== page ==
I never really thought of getting straight to the point as 'cheating' though, I always did it so I can get things done, and if I wanted to add something else, I'd add it and leave something else. For instance, I created a simple pastebin using only 2 pages and about 200(ish) lines of code, but when I wanted to add a "recently posted" section or whatever, I just went in, wrote the code, and it was done.
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#8 nooblet  Icon User is offline

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Re: Is it possible to cheat at programming?

Posted 24 February 2011 - 06:52 AM

I just want to say one thing for the OP... How you code something for a few people vs how you code something for a shitload of people varies a lot. Getting the code to behave the way you want it can be done in many ways but with scale, it drastically changes how you approach a problem. What works for 10 people may not work for 10 million.
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#9 Curtis Rutland  Icon User is offline

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Re: Is it possible to cheat at programming?

Posted 24 February 2011 - 08:56 AM

View Postheyoman1, on 23 February 2011 - 04:04 PM, said:

After reading both of your posts, and some thinking, I guess when I'm programming, I just get straight to the point without thinking about any other aspect. Then when I do find out I need something else, just a quick fix, and it works. I understand what I type, thus me not commenting as much. I just think about what people are really going to do with this product, and based on feedback, make what they need.


You're describing the difference between a hobbyist working on projects and professionals working on large-scale applications.

Your URL shortener is a great example. It's very concise, for sure. It's not all that scalable, but for your personal use it doesn't need to be.

On the other hand, a URL service that literally millions of people use can't afford not to be scalable. They have to include lots of documentation and error checking and things like that. If your application breaks, the only one that loses anything is you, and all you lose is a bit of time fixing it. If bit.ly breaks, lots of people are in trouble.

It's a difference of style and necessity; however, if you ever plan on developing for a large-scale application, you should start building good habits now.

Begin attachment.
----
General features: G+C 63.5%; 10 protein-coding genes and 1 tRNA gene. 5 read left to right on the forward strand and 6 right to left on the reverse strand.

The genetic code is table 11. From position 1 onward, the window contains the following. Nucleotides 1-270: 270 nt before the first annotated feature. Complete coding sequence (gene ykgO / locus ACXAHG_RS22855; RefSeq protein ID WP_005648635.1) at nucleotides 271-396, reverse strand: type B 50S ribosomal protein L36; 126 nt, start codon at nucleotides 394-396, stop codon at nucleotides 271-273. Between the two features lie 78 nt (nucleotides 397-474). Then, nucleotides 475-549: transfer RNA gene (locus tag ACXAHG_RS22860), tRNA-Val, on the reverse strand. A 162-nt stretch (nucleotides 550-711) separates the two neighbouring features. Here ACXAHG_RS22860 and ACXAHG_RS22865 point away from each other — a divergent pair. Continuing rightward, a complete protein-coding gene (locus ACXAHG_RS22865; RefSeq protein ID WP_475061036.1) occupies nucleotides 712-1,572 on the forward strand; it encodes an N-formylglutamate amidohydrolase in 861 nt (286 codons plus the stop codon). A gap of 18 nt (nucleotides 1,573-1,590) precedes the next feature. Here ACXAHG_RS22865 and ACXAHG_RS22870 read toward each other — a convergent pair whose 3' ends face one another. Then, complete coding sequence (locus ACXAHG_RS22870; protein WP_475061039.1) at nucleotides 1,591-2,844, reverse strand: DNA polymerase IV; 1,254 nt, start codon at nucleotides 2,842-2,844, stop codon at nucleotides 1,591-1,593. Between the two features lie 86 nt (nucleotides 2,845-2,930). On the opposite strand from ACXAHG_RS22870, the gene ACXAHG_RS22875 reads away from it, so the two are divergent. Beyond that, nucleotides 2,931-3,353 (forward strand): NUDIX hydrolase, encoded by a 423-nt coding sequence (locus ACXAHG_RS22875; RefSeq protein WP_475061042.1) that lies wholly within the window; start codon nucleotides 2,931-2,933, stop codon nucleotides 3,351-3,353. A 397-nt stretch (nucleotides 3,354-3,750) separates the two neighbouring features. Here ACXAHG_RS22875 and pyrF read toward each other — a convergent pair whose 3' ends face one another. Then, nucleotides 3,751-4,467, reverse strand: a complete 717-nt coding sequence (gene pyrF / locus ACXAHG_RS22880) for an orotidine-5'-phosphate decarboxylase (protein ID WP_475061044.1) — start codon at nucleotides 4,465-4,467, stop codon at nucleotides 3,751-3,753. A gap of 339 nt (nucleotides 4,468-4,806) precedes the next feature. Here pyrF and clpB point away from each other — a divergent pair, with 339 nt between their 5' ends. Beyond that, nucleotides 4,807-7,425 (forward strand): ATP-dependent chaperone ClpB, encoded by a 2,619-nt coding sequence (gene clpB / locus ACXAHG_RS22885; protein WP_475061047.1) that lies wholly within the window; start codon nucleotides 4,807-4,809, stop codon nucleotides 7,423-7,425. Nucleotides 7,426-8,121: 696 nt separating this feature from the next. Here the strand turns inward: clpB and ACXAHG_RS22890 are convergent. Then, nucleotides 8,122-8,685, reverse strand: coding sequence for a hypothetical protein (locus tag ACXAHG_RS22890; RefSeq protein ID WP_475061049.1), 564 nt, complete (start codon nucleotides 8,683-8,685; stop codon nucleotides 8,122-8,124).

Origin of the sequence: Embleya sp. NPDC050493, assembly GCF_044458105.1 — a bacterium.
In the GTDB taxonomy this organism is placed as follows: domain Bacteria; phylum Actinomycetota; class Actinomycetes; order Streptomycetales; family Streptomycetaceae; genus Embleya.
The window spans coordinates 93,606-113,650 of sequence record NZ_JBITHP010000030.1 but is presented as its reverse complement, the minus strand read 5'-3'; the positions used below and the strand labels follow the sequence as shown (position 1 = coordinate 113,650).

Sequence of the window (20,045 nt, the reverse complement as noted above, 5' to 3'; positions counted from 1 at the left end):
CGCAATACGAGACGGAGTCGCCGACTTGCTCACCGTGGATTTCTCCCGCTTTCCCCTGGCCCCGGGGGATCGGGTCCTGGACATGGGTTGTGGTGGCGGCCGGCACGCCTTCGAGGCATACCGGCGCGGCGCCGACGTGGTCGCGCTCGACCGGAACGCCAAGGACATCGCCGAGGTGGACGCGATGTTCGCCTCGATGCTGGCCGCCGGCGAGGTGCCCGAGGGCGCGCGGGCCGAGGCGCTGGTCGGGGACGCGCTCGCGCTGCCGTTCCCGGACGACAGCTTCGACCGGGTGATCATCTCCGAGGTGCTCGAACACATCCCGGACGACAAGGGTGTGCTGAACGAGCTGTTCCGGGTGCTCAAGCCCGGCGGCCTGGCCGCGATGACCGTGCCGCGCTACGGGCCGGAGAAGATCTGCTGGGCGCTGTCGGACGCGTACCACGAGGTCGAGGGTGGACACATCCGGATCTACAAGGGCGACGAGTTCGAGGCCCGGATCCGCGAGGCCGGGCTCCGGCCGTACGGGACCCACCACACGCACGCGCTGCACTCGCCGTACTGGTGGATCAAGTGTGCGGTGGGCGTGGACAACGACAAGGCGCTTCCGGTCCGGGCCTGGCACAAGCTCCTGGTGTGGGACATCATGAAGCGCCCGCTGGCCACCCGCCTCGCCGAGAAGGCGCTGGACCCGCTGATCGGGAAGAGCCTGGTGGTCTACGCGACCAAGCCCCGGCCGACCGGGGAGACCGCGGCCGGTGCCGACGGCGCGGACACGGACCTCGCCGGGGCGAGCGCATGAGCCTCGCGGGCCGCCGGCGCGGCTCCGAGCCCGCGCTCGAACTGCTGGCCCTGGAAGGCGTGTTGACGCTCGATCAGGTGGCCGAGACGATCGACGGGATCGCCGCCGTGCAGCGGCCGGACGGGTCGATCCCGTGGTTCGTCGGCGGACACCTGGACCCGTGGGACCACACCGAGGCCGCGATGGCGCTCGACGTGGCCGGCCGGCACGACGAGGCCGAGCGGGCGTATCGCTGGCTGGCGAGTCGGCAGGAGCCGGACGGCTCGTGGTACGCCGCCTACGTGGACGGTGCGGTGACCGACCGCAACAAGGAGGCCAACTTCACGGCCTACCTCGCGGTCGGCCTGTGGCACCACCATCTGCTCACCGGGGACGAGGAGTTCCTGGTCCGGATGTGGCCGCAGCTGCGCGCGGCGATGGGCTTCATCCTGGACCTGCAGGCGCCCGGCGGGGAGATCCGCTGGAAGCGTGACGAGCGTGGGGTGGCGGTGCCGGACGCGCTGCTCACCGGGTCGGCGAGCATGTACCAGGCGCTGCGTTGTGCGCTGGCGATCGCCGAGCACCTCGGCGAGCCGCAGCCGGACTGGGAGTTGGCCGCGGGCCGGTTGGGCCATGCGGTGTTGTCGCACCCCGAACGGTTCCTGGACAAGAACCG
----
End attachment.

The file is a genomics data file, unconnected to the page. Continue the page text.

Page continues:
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#10 ForcedSterilizationsForAll  Icon User is offline

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Re: Is it possible to cheat at programming?

Posted 24 February 2011 - 01:56 PM

Yeah, it really depends on who is going to use/maintain your app. If it's for your own personal use then it doesn't matter.

Professionally, some of what you've described is really poor in terms of methodologies. Forgetting to make a change or needing to change something after you're a few hundred hours in can have a huge impact. The thing you forget could have a huge impact on the design and it's a lot easier to catch it in the beginning than late in the game.

However, it sounds like your stuff is more hobbyist work. In which case it doesn't really matter.
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#11 Craig328  Icon User is offline

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Re: Is it possible to cheat at programming?

Posted 24 February 2011 - 01:57 PM

View Postheyoman1, on 23 February 2011 - 05:04 PM, said:

After reading both of your posts, and some thinking, I guess when I'm programming, I just get straight to the point without thinking about any other aspect. Then when I do find out I need something else, just a quick fix, and it works. I understand what I type, thus me not commenting as much. I just think about what people are really going to do with this product, and based on feedback, make what they need.


Bad habits are bad.

By way of example I am trying to resurrect a site I took about 2 years to code in my spare time but which I haven't touched much at all in the past year. I can't tell you how much I'm hating not having commented sections of my own code. You THINK you'll remember what was on your mind at the time but believe me, you don't. This is especially true when you've progressed professionally past the point where you originally wrote your code. In my case, it's even worse as I've changed both underlying techs that drove the site (the platform and the database product) so I'm getting the extra added bonus of having to sort out "what the hell was I thinking" from "I know what I was thinking but this still isn't working".

Very educational. :)
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#12 Dormilich  Icon User is online

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Re: Is it possible to cheat at programming?

Posted 24 February 2011 - 11:18 PM

View PostCraig328, on 24 February 2011 - 09:57 PM, said:

By way of example I am trying to resurrect a site I took about 2 years to code in my spare time but which I haven't touched much at all in the past year. I can't tell you how much I'm hating not having commented sections of my own code. You THINK you'll remember what was on your mind at the time but believe me, you don't. This is especially true when you've progressed professionally past the point where you originally wrote your code. In my case, it's even worse as I've changed both underlying techs that drove the site (the platform and the database product) so I'm getting the extra added bonus of having to sort out "what the hell was I thinking" from "I know what I was thinking but this still isn't working".

Very educational. :)

a story to be read by all those who claim that it suffices to "get the code working" …

This post has been edited by Dormilich: 25 February 2011 - 03:37 AM

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#13 jeremejazz  Icon User is offline

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Re: Is it possible to cheat at programming?

Posted 25 February 2011 - 03:32 AM

is googling another way of cheating? :alucard: